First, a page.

Happy Birthday–August 13

Fielder Jones (1871)
George Susce (1907)
Lou Finney (1910)
Sid Gordon (1917)
Jerry Neudecker (1930)
Vinegar Bend Mizell (1930)
Mudcat Grant (1935)
Tony Cloninger (1940)
Fred Stanley (1947)
Jerry Crawford (1947)
Andre Thornton (1949)
Tom Niedenfuer (1959)
Jim Reboulet (1961)
Jay Buhner (1964)
Tom Prince (1964)
Mark Lemke (1965)
Alex Fernandez (1969)
Jarrod Washburn (1974)
Will Ohman (1977)
Corey Patterson (1979)
Dallas Braden (1983)
Boone Logan (1984)

Jerry Neudecker was an American League umpire from 1966-1985.  He was the last major league umpire to use an outside chest protector.

Jerry Crawford was a major league umpire from 1976-2010.  He is tied with Bruce Froemming for the most postseason games umpired, 111.

Jim Reboulet is the brother of Jeff Reboulet. He was in the minors for six years, reaching AAA. He had three seasons with sixty or more stolen bases.

Right-hander James Timothy “Mudcat” Grant pitched for the Twins from 1964-1967.  He was born in Lacoochee, Florida, went to high school in Dade City, Florida, and was signed as a free agent by Cleveland in 1954. He pitched quite well in the minors, going 70-28 with an ERA under 3.20 and averaging over 200 innings per season.   He made the Indians out of spring training in 1958. Grant was a solid member of the Cleveland rotation for six years, making the all-star team in 1963.  He also did some singing as part of a nightclub act.  When he got off to a poor start in 1964, he was traded to Minnesota for George Banks and Lee Stange. Something clicked for him when he came to the Twins, as he had his best years in Minnesota: for the rest of 1964, he was 11-9 with a 2.82 ERA, in 1965 he went 21-7 with a 3.30 ERA and finished sixth in the MVP voting, and he went 13-13 in 1966 with a 3.25 ERA. Four consecutive years of pitching between 228 and 270 innings appeared to take its toll, however; 1966 was Grant’s last good year as a starter, and after the 1967 season, he was traded to the Dodgers with Zoilo Versalles for Bob Miller, Ron Perranoski, and Johnny Roseboro. He then had a relatively successful career as a relief pitcher, saving 24 games for Oakland in 1970 and leading major league baseball in appearances with 80. The last year of his 14-year major league career was split between Oakland and Pittsburgh; he also pitched for Iowa in the Oakland organization in 1972. Grant pitched in 129 games as a Twin, 111 of them starts, and went 50-35 with a 3.35 ERA. There are various stories about who gave him the nickname “Mudcat”, with the most popular being that he was given it by Cleveland teammate Larry Doby or a minor-league teammate named LeRoy Irby.  He has served on the board of the Negro Leagues Baseball Museum, the Baseball Assistance Team, and the Major League Baseball Alumni Association. In recent years, Grant has been promoting education about the history of blacks in baseball. His book, “The Black Aces”, profiles African-American pitchers who have won twenty games in the majors, along with Negro League pitchers who might have done so had they had they opportunity.   He is the uncle of Domonic Brown, an outfielder for Philadalphia from 2010-15.  At last report, Mudcat Grant was living in Los Angeles.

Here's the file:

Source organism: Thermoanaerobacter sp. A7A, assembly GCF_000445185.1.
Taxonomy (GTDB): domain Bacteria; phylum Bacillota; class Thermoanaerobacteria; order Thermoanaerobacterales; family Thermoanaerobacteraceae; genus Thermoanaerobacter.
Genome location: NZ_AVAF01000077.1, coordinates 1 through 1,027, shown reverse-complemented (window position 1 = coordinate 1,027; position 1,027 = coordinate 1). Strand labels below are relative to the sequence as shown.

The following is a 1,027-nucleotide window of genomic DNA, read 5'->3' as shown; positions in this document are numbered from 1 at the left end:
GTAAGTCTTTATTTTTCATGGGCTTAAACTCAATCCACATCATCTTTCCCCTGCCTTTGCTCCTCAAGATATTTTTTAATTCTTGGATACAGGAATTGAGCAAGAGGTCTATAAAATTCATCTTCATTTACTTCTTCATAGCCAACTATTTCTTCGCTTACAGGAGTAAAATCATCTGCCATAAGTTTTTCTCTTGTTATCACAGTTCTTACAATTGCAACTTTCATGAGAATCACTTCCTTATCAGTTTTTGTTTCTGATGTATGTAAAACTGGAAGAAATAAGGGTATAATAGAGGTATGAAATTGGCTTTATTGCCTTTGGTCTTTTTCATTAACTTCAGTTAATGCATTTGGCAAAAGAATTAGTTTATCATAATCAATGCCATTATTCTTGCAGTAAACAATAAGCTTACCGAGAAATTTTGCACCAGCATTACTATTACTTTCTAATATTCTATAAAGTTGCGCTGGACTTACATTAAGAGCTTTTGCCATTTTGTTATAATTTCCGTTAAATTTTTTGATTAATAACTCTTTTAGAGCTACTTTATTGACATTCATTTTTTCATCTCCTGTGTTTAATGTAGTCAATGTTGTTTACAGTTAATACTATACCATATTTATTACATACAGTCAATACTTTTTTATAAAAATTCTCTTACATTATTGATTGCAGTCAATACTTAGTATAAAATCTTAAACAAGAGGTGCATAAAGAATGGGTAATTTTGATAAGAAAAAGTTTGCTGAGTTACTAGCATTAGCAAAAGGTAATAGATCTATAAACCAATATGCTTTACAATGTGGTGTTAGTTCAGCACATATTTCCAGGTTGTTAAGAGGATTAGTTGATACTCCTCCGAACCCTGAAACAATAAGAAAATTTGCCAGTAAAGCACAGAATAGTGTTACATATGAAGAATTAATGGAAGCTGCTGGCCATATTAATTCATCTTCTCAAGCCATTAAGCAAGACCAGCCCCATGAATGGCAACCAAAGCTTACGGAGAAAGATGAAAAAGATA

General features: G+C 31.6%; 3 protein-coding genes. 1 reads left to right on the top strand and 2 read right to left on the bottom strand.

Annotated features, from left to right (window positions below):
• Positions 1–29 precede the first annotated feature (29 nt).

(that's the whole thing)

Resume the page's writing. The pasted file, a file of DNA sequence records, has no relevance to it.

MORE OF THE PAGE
Catcher Thomas Albert Prince played for the Twins from 2001-2003. He was born in Kankakee, Illinois, and was drafted by Pittsburgh in 1984 in the 4th round of the secondary phase of the January draft. Prince did not hit particularly well in the low minors, but showed moderate power and got a reputation as a good defensive player.  He surprisingly hit .307 at AA Harrisburg in 1987, nearly fifty points higher than he had ever hit in the minors.  That was good enough for him to make his debut in Pittsburgh as a September call-up that season. He spent parts of the next seven seasons with the Pirates, sticking for the whole year only in 1993, which was the only year he got more than 100 at-bats for Pittsburgh.  He never hit for them, posting batting averages of over .200 only twice in those seven years.  Let go by the Pirates after that season, Prince spent parts of the next four years with the Dodgers, again only getting 100 at-bats once, in 1997, although he did hit .200 or above every year.  He spent 1999-2000 with the Phillies, and was signed as a free agent by the Twins after the 2000 campaign. With the Twins, Prince was who they thought he was: a reserve catcher who was good defensively and couldn’t hit. In 2 1/2 years in Minnesota, he got 361 at-bats and hit .219/.300/.374 with 13 homers and 44 RBIs. Released by the Twins in July of 2003, he signed with the Royals, spending most of the rest of the year in Omaha. He retired after that year at the age of 38.  Tom Prince managed to play in parts of seventeen major league seasons and get 1,190 major league at-bats with a lifetime batting average of .208.  He was affiliated with the Pittsburgh Pirates for several years, mostly as a minor league manager.  From 2017-2019 he was the bench coach for Pittsburgh.  He left the Pirates organization after last season, however, and was slated to be the manager of the Toledo Mud Hens in the Detroit organization in 2020.